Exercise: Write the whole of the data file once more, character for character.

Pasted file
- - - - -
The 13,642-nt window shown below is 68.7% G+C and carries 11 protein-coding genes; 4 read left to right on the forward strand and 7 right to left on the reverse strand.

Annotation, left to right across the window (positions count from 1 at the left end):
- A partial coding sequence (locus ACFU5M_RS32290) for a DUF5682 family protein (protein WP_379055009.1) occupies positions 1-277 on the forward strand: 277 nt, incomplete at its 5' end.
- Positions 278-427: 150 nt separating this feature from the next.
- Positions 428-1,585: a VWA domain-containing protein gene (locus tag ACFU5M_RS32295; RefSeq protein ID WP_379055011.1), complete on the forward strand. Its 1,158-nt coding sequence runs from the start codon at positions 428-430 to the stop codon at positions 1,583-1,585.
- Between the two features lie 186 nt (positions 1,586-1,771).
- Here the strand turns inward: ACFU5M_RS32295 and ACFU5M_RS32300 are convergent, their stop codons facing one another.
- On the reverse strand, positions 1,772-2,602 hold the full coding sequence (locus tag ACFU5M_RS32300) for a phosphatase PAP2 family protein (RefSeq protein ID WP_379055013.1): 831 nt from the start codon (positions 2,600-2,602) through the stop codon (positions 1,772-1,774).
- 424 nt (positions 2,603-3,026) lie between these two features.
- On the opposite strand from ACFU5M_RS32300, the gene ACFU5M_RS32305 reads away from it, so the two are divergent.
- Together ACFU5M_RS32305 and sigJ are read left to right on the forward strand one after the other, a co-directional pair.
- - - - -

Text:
The 13,642-nt window shown below is 68.7% G+C and carries 11 protein-coding genes; 4 read left to right on the forward strand and 7 right to left on the reverse strand.

Annotation, left to right across the window (positions count from 1 at the left end):
- A partial coding sequence (locus ACFU5M_RS32290) for a DUF5682 family protein (protein WP_379055009.1) occupies positions 1-277 on the forward strand: 277 nt, incomplete at its 5' end.
- Positions 278-427: 150 nt separating this feature from the next.
- Positions 428-1,585: a VWA domain-containing protein gene (locus tag ACFU5M_RS32295; RefSeq protein ID WP_379055011.1), complete on the forward strand. Its 1,158-nt coding sequence runs from the start codon at positions 428-430 to the stop codon at positions 1,583-1,585.
- Between the two features lie 186 nt (positions 1,586-1,771).
- Here the strand turns inward: ACFU5M_RS32295 and ACFU5M_RS32300 are convergent, their stop codons facing one another.
- On the reverse strand, positions 1,772-2,602 hold the full coding sequence (locus tag ACFU5M_RS32300) for a phosphatase PAP2 family protein (RefSeq protein ID WP_379055013.1): 831 nt from the start codon (positions 2,600-2,602) through the stop codon (positions 1,772-1,774).
- 424 nt (positions 2,603-3,026) lie between these two features.
- On the opposite strand from ACFU5M_RS32300, the gene ACFU5M_RS32305 reads away from it, so the two are divergent.
- Together ACFU5M_RS32305 and sigJ are read left to right on the forward strand one after the other, a co-directional pair.